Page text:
Heart Disease (Coronary Artery Disease) (cont.)
Benjamin Wedro, MD, FACEP, FAAEM
Dr. Ben Wedro practices emergency medicine at Gundersen Clinic, a regional trauma center in La Crosse, Wisconsin. His background includes undergraduate and medical studies at the University of Alberta, a Family Practice internship at Queen's University in Kingston, Ontario and residency training in Emergency Medicine at the University of Oklahoma Health Sciences Center.
Daniel Lee Kulick, MD, FACC, FSCAI
Dr. Kulick received his undergraduate and medical degrees from the University of Southern California, School of Medicine. He performed his residency in internal medicine at the Harbor-University of California Los Angeles Medical Center and a fellowship in the section of cardiology at the Los Angeles County-University of Southern California Medical Center. He is board certified in Internal Medicine and Cardiology.
Melissa Conrad Stöppler, MD
Melissa Conrad Stöppler, MD, is a U.S. board-certified Anatomic Pathologist with subspecialty training in the fields of Experimental and Molecular Pathology. Dr. Stöppler's educational background includes a BA with Highest Distinction from the University of Virginia and an MD from the University of North Carolina. She completed residency training in Anatomic Pathology at Georgetown University followed by subspecialty fellowship training in molecular diagnostics and experimental pathology.
In this Article
- What is cardiovascular disease?
- What are the risk factors for cardiovascular disease?
- What causes cardiovascular disease?
- What are the symptoms of cardiovascular?
- How is cardiovascular disease diagnosed?
- What is the treatment for cardiovascular disease?
- What is the prognosis for cardiovascular disease?
- Can cardiovascular disease be prevented?
- Heart Disease FAQs
- Find a local Cardiologist in your town
What is the prognosis for cardiovascular disease?
An estimated 15.5 million patients in the United States have coronary artery disease. Each year, 1.5 million patients suffer an acute myocardial infarction and almost 600,000 people die.
With better understanding of the different presentations of heart disease, especially the “atypical” symptoms experienced by women and the elderly, the diagnosis of heart disease has improved. The prognosis for the patient is better when diagnosis and treatment are initiated early.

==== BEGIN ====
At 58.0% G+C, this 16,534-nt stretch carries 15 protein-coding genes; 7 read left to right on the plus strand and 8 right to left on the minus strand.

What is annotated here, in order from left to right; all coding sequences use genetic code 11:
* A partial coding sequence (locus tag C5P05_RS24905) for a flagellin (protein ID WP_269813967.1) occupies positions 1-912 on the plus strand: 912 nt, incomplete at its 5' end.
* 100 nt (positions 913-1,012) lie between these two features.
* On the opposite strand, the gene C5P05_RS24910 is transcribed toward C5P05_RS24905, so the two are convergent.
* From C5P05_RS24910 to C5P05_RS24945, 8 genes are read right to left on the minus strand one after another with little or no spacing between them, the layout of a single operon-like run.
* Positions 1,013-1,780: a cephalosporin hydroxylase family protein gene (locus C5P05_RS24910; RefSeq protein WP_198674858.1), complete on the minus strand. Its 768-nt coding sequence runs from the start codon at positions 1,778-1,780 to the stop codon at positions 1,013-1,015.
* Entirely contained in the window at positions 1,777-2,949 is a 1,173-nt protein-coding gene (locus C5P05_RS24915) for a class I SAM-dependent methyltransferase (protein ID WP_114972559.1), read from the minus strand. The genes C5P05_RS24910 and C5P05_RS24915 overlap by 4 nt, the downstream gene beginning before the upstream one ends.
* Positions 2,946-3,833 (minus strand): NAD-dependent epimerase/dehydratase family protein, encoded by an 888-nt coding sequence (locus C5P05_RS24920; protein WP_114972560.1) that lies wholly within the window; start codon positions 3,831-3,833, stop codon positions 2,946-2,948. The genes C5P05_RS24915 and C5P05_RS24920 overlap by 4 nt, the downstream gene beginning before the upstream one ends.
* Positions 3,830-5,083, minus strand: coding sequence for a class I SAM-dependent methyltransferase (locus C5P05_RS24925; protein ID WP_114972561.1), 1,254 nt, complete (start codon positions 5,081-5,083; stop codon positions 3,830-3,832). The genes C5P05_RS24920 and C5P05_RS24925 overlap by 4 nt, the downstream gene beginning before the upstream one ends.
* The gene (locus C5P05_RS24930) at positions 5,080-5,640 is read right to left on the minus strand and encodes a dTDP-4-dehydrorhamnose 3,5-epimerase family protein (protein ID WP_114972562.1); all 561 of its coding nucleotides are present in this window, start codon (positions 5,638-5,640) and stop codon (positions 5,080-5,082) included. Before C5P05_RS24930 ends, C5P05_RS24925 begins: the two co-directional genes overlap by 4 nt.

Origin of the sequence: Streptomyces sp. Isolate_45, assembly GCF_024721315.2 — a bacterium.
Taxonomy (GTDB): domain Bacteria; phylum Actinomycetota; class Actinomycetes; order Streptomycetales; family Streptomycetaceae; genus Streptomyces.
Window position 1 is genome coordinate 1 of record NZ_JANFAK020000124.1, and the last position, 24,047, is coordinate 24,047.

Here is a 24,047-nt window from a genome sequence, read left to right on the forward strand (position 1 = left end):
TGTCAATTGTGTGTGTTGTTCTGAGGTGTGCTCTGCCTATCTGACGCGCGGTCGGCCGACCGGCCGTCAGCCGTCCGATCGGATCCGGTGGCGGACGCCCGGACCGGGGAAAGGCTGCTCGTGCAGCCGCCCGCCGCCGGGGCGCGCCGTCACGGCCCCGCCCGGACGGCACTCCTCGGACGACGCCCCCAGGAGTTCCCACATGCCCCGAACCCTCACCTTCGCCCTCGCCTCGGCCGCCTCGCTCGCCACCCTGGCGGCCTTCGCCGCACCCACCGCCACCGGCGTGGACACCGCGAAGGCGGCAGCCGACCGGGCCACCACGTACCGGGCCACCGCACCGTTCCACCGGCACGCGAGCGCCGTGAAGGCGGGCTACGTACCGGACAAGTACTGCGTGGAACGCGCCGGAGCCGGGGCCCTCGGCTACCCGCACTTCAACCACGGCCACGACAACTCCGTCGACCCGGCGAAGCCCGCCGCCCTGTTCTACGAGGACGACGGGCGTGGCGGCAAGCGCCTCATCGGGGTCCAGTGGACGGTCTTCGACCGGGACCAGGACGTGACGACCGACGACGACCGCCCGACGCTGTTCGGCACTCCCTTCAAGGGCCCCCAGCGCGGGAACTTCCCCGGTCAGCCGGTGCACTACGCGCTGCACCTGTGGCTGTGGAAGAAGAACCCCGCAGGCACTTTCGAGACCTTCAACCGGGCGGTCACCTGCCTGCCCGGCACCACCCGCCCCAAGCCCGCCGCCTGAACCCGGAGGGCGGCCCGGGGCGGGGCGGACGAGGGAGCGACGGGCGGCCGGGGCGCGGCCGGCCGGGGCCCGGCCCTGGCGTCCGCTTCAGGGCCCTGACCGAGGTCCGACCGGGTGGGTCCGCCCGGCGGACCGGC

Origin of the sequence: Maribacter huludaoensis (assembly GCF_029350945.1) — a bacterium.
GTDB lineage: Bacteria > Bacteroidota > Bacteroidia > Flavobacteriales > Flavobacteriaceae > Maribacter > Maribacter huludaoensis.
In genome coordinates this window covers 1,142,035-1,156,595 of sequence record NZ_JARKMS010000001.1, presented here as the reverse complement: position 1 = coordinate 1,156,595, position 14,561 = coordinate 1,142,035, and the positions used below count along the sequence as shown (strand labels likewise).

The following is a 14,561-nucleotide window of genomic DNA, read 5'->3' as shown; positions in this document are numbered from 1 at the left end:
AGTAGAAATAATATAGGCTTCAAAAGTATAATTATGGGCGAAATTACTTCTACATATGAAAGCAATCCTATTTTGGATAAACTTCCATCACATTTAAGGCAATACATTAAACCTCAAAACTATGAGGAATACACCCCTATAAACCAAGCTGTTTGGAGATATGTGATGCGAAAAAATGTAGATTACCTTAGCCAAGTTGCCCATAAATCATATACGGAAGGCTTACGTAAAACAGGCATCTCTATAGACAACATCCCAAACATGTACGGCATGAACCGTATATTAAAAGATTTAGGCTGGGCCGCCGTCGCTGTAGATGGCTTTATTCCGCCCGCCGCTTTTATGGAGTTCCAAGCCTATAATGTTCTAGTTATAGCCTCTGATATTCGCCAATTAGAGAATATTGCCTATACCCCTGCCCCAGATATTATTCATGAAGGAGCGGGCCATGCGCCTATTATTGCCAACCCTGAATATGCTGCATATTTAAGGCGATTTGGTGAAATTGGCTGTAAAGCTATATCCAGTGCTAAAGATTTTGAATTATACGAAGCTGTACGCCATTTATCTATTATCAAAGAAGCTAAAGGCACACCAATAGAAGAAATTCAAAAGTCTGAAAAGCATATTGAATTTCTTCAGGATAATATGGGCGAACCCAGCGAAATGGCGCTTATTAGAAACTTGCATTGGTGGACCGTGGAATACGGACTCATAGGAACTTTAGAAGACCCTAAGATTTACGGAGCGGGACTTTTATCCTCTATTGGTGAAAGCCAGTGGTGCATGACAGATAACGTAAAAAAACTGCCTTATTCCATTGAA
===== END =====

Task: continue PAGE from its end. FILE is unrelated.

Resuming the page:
Similarly, educating the public about early access to emergency services when a patient develops acute chest pain can help save lives. The goal for the treatment of heart disease is to maximize longevity and quality of life.
Can cardiovascular disease be prevented?
It may take 10 to15 years from the beginning of a plaque formation in a coronary artery to narrow that artery to constrict blood flow.
The American Heart Association and the American College of Cardiology have developed guidelines so that health care professionals may counsel and treat their patients to decrease the risk of developing heart disease. New attention is being paid to the role of weight reduction, diet, exercise, and the use of cholesterol-lowering medications called statins.
In the past, the goal for statin drugs like atorvastatin, was to lower the blood cholesterol level to a specific number and statins were prescribed for patients with high cholesterol levels or those who had had heart attacks. The new guidelines recommend that more patients may benefit from these statin drugs. Rather than having specific cholesterol numbers as a goal, the new goal is to lower the blood cholesterol level by 50% in high-risk patients and by 30% to 50% in those who are at lower risk to develop heart disease.
In addition to patients with a history of heart attack, transient ischemic attack (TIA), or stroke, statins may be appropriate for patients with high LDL cholesterol levels (the “bad” cholesterol), those who have type 2 diabetes, and those who have a 10-year risk of heart attack greater than 7.5%. You and your health care professional may estimate risk by using the American Heart Association's CV Risk Calculator.
Preventing cardiovascular disease is a lifelong commitment to control blood pressure and diabetes. Now, new opportunities exist to decrease risk even further with these new guidelines. These are also the steps to take to decrease the risk of stroke and peripheral artery disease.
"Leading Causes of Death." Centers for Disease Control and Prevention. 11 Jan. 2013.
Arnett, D. K., et al. "AHA/ACC/HHS Strategies to Enhance Application of Clinical Practice Guidelines in Patients with Cardiovascular Disease and Comorbid Conditions." Circulation 130.18 (2014): 1662-1667.
Bamberg, F., et al. "Meta-analysis and systematic review of the long-term predictive value of assessment of coronary atherosclerosis by contrast-enhanced coronary computed tomography angiography." Journal of the American College of Cardiology 57.24 (2011): 2426-2436.
Greenland, P., et al. "2010 ACCF/AHA guideline for assessment of cardiovascular risk in asymptomatic adults: a report of the American College of Cardiology Foundation/American Heart Association Task Force on Practice Guidelines." Journal of the American College of Cardiology 56.25 (2010): e50-e103.
Stone, N. J., et al. "2013 ACC/AHA Guideline on the Treatment of Blood Cholesterol to Reduce Atherosclerotic Cardiovascular Risk in Adults: A Report of the American College of Cardiology/American Heart Association Task Force on Practice Guidelines." Journal of the American College of Cardiology 7 Nov. 2013.
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